09 January 2009

Report on Asia Manouevers

I'm back in the saddle and it turns out "they" were right; the time change is tougher going west to east. At 7 last night I was a zombie, and at 4 this morning I was wide awake.

Quick recap: Mrs. Octane and I left the tundra on 20 December, spent a couple nights in Las Vegas where my brother-in-law lives and the three of us flew to General Santos City in the Philippines via San Francisco, Taipei, and Manila. After getting the tour and look-around from my father-in-law, his wife and their daughter, we all flew back to Manila on the 29th. On the 30th, BIL flew home to the states and the rest of us went on to Bangkok. We left Bangkok late on 2 January and retraced our steps back to Minnesota, getting home 4 January. As is my custom, I observed a lot of things:

Airports: First, BKK is really an amazing place. It's humongous, quite new, all glass, super modern, and it functions very well. It's maybe the most inspiring building I've been in architecturally speaking. TPE is nice but it's really one huge duty-free shop. I mean there's a bit of food, a currency exchange, even a museum, but not one news stand, magazine rack or place to get trail mix and one of those pens with the airplane that slides back and forth when you tip it up and down. MNL is a hit-and-miss affair as they utilize three very different terminals that are sometimes long shuttle rides to and fro. We nearly froze to death waiting 6 hours to check in and we're Minnesotans for crying out loud; just open the doors, Gloria; it was a perfect 72 degrees outside. GES is a quaint operations with its one entrance, two gates and no JetWays or taxiways; the planes turn around on big cul-de-sacs at the end of the runway. LAX usually creeps me out for reasons I can't quite pin down, but the burrito place in terminal 4 was just what I needed while we waited for our Vegas flight to be called. MSP, LAS, SFO are all just fine.

Airplane spotting is pretty fun. Lots of airlines and color schemes I'd never seen. In Taipei, I saw 10 China Air cargo 747s all lined up in a row, and in Los Angeles I saw a Qantas A380, which was not totally obfuscated by the Lufthansa 747 rolling in front of it. Whenever you fly over an ocean you always get the big-kid plane and better service. We flew Eva Air both ways over the Pacific and it was as nice as a 13-hour hump could be. I wholly endorse both Eva and the 777-300ER. On this trip we also flew on Northwest, United, Philippine Air and American. We we on board A320s, A330s, 757s, a 747 Combi and one dumpy old MD80 for the shortest of our dozen flights.

Anyone who says that only Americans stick out when they are overseas either hate Americans or have never been overseas themselves. Russians, Aussies, Japanese, Germans, Indians and Brtis are all fully capable of being loud, pushy, slobbed in t-shirts and flip flips and over-caloried.

Along those lines, it is not only the United States that is tight with its vehicles. In both the Philippines and Thailand, the rate of vehicle ownership is lower than the US, but there are cars, vans, SUVs, heavy trucks, small motorcycles, scooters and all sorts of unique contraptions on every road. The highways I saw in Thailand tended to be more modern than what I saw in Mindanao, and there are a lot more hired rides (jeepney, trike, tuk tuk) in both places, but both places do rely on internal combustion. In Thailand, large vans and SUVs are common, I even saw a drag strip outside of Bangkok. Most of Honda's vehicles are familiar to my eye; Civic, Accord, CRV, but Toyota has a lot of stuff I'd never seen - Innova, Wish, Harrier, Fortuner, Hilux, Estiva, Commuter, Vios and Avanza.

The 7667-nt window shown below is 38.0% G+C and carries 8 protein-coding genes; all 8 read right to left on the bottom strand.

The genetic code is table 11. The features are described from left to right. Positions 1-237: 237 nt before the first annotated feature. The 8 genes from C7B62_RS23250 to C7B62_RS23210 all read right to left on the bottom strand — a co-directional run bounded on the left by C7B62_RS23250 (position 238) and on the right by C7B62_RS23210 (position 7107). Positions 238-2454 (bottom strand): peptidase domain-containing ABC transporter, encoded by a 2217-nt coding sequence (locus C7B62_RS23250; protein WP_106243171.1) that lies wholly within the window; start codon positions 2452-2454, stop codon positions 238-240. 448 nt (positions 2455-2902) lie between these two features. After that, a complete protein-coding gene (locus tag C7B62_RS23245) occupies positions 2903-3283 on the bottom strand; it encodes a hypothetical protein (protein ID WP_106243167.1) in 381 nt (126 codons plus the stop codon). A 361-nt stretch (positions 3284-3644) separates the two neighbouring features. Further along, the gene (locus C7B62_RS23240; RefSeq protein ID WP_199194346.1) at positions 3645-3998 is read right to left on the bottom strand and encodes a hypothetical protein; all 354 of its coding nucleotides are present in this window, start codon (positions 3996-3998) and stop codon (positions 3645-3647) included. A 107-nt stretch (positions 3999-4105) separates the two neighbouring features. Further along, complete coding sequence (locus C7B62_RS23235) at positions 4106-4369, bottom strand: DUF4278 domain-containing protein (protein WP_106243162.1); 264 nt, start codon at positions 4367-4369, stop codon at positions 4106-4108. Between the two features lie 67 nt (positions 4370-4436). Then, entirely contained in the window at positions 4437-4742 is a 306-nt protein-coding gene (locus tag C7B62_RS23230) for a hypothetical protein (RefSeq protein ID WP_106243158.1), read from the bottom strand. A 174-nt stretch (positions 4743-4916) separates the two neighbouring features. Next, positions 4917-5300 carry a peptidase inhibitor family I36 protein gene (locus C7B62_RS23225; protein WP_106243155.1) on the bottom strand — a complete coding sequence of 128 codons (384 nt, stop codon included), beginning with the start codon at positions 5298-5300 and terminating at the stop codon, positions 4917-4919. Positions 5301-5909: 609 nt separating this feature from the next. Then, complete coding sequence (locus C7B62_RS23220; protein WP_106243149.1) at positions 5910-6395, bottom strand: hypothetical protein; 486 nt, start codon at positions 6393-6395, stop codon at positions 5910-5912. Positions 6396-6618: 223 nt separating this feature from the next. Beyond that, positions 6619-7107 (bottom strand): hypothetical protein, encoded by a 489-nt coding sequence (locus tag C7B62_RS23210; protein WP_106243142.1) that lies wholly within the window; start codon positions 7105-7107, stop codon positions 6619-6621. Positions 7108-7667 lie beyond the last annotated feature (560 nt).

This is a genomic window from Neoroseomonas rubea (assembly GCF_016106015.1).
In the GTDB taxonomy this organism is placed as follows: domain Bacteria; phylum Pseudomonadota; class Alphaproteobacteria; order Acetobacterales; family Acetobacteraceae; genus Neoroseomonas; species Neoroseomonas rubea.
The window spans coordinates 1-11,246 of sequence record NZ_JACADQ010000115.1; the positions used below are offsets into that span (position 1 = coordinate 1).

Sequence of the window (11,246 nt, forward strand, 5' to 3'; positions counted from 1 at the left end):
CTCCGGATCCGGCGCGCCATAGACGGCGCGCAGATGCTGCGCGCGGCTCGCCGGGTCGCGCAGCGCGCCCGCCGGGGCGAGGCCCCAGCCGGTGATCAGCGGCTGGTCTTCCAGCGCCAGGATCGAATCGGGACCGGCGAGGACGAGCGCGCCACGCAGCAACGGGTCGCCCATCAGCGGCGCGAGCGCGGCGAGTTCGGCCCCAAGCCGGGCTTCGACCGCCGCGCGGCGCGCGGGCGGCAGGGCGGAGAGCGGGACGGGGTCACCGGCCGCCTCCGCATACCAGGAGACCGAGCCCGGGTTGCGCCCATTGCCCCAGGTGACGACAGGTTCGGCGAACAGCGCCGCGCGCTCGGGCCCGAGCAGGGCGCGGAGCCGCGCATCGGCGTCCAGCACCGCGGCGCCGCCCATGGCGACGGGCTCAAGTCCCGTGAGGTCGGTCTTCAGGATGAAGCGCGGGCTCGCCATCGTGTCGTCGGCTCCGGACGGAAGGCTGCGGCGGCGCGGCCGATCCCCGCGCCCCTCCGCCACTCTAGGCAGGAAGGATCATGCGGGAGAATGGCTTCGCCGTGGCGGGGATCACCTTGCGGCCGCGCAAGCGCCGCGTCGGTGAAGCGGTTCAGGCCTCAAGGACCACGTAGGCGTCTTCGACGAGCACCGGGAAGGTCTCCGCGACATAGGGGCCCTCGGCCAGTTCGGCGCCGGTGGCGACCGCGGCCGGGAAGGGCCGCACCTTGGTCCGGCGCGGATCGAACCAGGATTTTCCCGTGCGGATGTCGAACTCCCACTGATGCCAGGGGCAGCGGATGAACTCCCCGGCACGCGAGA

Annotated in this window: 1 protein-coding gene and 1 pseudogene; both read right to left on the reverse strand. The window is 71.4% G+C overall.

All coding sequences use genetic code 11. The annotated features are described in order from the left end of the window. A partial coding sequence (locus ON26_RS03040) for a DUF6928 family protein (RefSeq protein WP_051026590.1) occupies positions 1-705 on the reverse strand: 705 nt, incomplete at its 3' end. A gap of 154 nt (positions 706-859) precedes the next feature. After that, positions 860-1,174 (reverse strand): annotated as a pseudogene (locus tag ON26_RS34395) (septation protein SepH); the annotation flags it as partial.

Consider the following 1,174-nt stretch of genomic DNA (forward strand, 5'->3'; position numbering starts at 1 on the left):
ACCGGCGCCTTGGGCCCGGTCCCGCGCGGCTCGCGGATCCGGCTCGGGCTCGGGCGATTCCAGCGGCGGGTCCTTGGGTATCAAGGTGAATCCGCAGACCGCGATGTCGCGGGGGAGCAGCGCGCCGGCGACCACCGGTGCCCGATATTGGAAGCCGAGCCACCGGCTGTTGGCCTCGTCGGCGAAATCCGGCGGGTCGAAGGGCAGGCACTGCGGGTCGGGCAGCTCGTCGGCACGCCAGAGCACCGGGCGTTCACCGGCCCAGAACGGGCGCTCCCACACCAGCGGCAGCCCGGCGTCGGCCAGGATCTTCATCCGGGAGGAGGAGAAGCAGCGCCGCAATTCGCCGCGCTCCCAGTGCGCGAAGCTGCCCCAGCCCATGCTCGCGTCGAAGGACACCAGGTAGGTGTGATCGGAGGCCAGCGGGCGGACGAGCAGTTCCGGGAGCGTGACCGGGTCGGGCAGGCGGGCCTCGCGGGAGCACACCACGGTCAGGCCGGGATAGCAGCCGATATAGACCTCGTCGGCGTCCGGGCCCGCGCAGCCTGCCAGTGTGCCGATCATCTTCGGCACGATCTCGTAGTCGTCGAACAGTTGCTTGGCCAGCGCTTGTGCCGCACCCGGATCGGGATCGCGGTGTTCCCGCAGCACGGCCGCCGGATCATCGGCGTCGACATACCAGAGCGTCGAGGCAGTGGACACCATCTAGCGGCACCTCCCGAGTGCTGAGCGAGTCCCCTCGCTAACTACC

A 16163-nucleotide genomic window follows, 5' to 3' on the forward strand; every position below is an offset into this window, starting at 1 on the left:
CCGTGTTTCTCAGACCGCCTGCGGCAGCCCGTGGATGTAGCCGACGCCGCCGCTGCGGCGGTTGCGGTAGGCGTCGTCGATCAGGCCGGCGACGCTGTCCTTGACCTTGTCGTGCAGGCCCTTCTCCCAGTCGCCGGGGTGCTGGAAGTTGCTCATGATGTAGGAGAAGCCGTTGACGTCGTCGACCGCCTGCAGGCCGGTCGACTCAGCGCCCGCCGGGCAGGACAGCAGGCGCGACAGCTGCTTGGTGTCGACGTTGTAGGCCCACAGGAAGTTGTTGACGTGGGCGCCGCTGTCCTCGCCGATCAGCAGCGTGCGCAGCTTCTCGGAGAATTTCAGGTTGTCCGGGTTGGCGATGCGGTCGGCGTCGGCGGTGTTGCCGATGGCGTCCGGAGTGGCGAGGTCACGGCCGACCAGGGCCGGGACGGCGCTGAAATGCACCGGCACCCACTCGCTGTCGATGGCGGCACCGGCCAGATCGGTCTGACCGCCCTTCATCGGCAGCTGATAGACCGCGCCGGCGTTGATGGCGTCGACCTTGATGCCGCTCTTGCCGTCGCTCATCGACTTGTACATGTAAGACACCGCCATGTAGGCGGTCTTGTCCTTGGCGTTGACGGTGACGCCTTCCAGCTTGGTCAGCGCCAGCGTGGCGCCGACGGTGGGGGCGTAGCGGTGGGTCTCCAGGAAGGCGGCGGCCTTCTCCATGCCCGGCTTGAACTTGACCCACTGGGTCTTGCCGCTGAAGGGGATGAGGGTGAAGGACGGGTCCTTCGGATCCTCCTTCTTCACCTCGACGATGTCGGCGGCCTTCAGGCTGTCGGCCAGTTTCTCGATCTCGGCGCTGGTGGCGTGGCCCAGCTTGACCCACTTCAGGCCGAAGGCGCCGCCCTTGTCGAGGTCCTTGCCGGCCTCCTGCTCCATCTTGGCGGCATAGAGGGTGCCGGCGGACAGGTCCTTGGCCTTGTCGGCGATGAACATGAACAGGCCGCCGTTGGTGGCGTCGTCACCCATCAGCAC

Both countries were heavily into the Christmas business. From the Muzak in airports to decor in stores and greetings by the locals, there was no 'happy holiday;' it was Merry Christmas. Maybe not so surprising in very Roman Catholic Philippines, but more so in very Buddhist Thailand, where they are clearly so secure in their own faith that being accommodating to Western tourists is no threat the their identity.

At the risk of sounding like Mr. Blackwell or a dirty old man, I have to say that Cathay Pacific cabin crew have the, uh, "smartest looking" uniforms; also nifty were Qatar Air, China Air and Eva.

Overly shy Midwesterners might want to leave their hyper modesty at home. Whether it's the locals bathing in canals or design of public restrooms or standard operating procedure of the masseuse, Thailand is no place to be a prude.

Tourist-centric or not, everyone we encountered was happy, polite and willing to help. Whether in a cab, restaurant, department store, airport, subway ticket booth, whatever; there were no surly, crabby, lazy, uptight grumps anywhere. Notice to waiters, bank tellers and bus drivers in my world - your crummy attitude will no longer roll off my back.

Other things I noticed:
  • Since the region is at about 15 degrees north latitude, residential satellite dishes point nearly straight up.
  • In the rural parts of the Philippines, someone is always burning something.

  • I didn't notice much smoking; I was mistakenly expecting smoking to be more commonplace that it was.

  • As a dog person, it was tough to ignore all the stray dogs.

  • No one has BlackBerries or iPhones; plain-jane Nokia's are the standard.

  • Even though I've accepted that tropical fruit just doesn't arrive here in perfect condition, I am now an a quest for pink guava juice.
In spite of our proximity to lost luggage, a deadly fire, a mall bombing, an earthquake, and an RPG attack down the street, it was great trip.

1 comment:

JAB said...

Nice writeup. Glad you had a good trip. One little nit: the phrase "In spite of...[snip]...an RPG attack down the street, it was a great trip" is a little hard to wrap my head around. Hopefully we will hear more about this in another post?